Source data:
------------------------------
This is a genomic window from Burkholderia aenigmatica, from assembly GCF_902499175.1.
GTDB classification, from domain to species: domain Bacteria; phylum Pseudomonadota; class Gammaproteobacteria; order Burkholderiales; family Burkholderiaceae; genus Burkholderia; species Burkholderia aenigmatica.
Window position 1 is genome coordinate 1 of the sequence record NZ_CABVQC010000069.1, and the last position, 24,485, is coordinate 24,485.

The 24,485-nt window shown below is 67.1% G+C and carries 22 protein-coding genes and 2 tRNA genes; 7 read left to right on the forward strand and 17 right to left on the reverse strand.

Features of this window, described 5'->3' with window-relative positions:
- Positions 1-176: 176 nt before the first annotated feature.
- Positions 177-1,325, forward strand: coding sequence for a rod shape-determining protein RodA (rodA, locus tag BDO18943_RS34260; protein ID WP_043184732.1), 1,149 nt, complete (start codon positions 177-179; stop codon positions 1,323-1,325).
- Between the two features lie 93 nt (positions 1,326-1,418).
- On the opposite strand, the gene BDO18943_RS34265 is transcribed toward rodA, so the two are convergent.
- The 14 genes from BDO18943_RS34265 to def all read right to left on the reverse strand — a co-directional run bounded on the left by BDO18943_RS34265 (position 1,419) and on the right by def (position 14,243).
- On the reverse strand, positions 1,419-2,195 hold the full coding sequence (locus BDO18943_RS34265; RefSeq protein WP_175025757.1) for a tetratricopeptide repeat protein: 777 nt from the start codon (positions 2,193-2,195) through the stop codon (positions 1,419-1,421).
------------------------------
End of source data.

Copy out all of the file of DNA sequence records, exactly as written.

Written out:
This is a genomic window from Burkholderia aenigmatica, from assembly GCF_902499175.1.
GTDB classification, from domain to species: domain Bacteria; phylum Pseudomonadota; class Gammaproteobacteria; order Burkholderiales; family Burkholderiaceae; genus Burkholderia; species Burkholderia aenigmatica.
Window position 1 is genome coordinate 1 of the sequence record NZ_CABVQC010000069.1, and the last position, 24,485, is coordinate 24,485.

The 24,485-nt window shown below is 67.1% G+C and carries 22 protein-coding genes and 2 tRNA genes; 7 read left to right on the forward strand and 17 right to left on the reverse strand.

Features of this window, described 5'->3' with window-relative positions:
- Positions 1-176: 176 nt before the first annotated feature.
- Positions 177-1,325, forward strand: coding sequence for a rod shape-determining protein RodA (rodA, locus tag BDO18943_RS34260; protein ID WP_043184732.1), 1,149 nt, complete (start codon positions 177-179; stop codon positions 1,323-1,325).
- Between the two features lie 93 nt (positions 1,326-1,418).
- On the opposite strand, the gene BDO18943_RS34265 is transcribed toward rodA, so the two are convergent.
- The 14 genes from BDO18943_RS34265 to def all read right to left on the reverse strand — a co-directional run bounded on the left by BDO18943_RS34265 (position 1,419) and on the right by def (position 14,243).
- On the reverse strand, positions 1,419-2,195 hold the full coding sequence (locus BDO18943_RS34265; RefSeq protein WP_175025757.1) for a tetratricopeptide repeat protein: 777 nt from the start codon (positions 2,193-2,195) through the stop codon (positions 1,419-1,421).